We are here to encourage the development of gifted young singers and to stimulate the growth of New York City's invaluable chamber opera companies. But we will not neglect the Metropolitan Opera either. Get ready for bouquets and brickbats.

Thursday, August 22, 2013


David Daniels, Composer Theodore Morrison, Heidi Stober and Director Kevin Newbury--photo by Ken Howard
Much of contemporary opera comes across as theater with music and Theodore Morrison's fine new opera Oscar, premiered at Santa Fe Opera, is just that.  The text has been adapted by John Cox from quotations by Oscar Wilde himself and by his contemporaries.  It is a sad story of persecution of homosexuals by the British justice system.  The story telling makes it clear that Mr. Wilde contributed to his own downfall by letting his love for "Bosie" (Lord Alfred Douglas) cloud his judgement.  His pretty young lover had a big grudge against his father The Marquess of Queensberry and used Wilde badly by pushing him to sue his father for libel.  This resulted in Wilde's conviction for committing "acts of gross indecency" resulting in a two year sentence to hard labor and solitary confinement.  By the end of the opera, our hero has become a broken man but enlarged in spirit such that he is admitted by Walt Whitman into the hall of literary immortals.

Director Kevin Newbury did a fine job of limning the story.  Conductor Evan Rogister conducted briskly.  The music is powerful and is in many places closely allied with the words but not always; at times it seemed as if Morrison were trying for an ironic effect.  There are some arresting uses of winds, percussion and harp.

The set by David Korins with lighting design by Rick Fisher created some vivid images suitable to the story.  The very Victorian Redding Gaol where Wilde was imprisoned was frighteningly convincing.  Costumes by David C. Woolard were appropriately Victorian.

Famous countertenor David Daniels was convincing as the eponymous hero; indeed it appears that the role was written for him.  There are vocal melismatics reminiscent of Handel.  There is a wonderful warm scene in Wilde's friend Ada Leverson's nursery which she has offered to him when he has been denied lodging all over London.  Soprano Heidi Stober portrays this character beautifully and their singing about Wilde's preference for absinthe is delightful.  In this scene they are joined by Wilde's other friend Frank Harris, sung by the always excellent William Burden.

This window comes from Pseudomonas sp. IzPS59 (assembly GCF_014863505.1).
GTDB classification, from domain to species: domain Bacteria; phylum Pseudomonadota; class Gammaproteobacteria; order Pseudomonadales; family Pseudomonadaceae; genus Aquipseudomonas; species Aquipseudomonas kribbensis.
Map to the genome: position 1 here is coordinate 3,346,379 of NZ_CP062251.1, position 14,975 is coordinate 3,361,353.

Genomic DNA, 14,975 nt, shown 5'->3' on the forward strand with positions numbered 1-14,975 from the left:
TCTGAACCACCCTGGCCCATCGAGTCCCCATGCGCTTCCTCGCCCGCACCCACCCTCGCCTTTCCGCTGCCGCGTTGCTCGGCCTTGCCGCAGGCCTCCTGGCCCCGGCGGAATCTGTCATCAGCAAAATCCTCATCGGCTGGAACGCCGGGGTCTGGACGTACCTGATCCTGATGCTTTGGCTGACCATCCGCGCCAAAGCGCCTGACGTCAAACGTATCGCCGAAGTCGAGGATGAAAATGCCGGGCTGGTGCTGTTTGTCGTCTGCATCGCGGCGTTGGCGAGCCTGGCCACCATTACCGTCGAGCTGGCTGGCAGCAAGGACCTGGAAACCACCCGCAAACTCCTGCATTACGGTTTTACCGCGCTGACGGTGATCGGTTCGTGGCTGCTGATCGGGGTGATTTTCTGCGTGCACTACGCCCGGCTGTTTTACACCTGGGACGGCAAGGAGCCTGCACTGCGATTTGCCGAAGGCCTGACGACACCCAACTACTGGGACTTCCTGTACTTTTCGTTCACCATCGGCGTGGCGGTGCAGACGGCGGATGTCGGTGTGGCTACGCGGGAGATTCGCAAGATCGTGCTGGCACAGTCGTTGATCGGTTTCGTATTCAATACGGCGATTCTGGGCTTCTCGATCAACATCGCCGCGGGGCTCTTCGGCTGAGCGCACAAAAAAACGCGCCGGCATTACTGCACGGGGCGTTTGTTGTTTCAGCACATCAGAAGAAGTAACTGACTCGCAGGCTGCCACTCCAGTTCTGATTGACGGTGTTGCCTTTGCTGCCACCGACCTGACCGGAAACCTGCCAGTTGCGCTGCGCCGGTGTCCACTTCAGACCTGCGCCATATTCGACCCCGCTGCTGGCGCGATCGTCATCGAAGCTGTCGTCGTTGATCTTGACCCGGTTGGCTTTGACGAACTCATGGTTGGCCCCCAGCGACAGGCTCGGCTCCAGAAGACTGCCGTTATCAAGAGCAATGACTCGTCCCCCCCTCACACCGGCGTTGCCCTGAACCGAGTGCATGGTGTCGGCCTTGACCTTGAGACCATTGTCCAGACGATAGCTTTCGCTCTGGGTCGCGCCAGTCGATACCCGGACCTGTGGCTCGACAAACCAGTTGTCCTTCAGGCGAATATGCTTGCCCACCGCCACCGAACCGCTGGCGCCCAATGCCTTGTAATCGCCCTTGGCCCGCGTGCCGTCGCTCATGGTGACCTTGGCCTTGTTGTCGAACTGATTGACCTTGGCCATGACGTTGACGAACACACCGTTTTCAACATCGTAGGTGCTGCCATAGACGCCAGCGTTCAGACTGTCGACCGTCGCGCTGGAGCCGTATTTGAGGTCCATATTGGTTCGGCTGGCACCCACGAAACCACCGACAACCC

Another wonderful scene--this one upsetting, not delightful--occurs in the prison the night before a man will be hung and the inmates are mad with anxiety; this was a case in which the music reinforced the text.  As awful as the prison was, Wilde did enjoy a modest period of kindness from a kindly warder named Thomas Martin, sympathetically portrayed by fast-rising baritone Ricardo Rivera, also seen as an unpleasant hotel manager who refuses Wilde lodging. 

The scene in which Wilde's show trial is staged as a farce with nursery toys re-enacting the proceedings is a directorial marvel.  The very funny bass Kevin Burdette portrayed Mr. Justice Sir Alfred Wills and the Jury Foreman was portrayed by Reuben Lillie.  Mr. Burdette was also seen as the vicious Colonel Isaacson who ran Reading Gaol with an iron fist.

The prologue and epilogue featured a fine Dwayne Croft as the American poet Walt Whitman who befriended Wilde.

Several apprentices appeared in smaller roles--Patrick Guetti as a pompous butler, Yoni Rose as a bailiff, Aaron Pegram and Benjamin Sieverding as detectives and prison warders--the latter joined by David Blalock as patients in the infirmary.

Having the role of "Bosie" taken by a dancer instead of a singer was an interesting decision and Reed Luplau was a fine casting choice.  Choreography was by Sean Curran.  So, instead of some love duets between Wilde and Bosie, we got to watch some fine ballet because Bosie's image appeared regularly to Wilde.  Although Bosie managed to forget Wilde and leave the country, Wilde remained deeply affected by his love for Bosie.

This was a worthy entry into the world of contemporary opera and we were glad for the opportunity to attend its premiere.

© meche kroop

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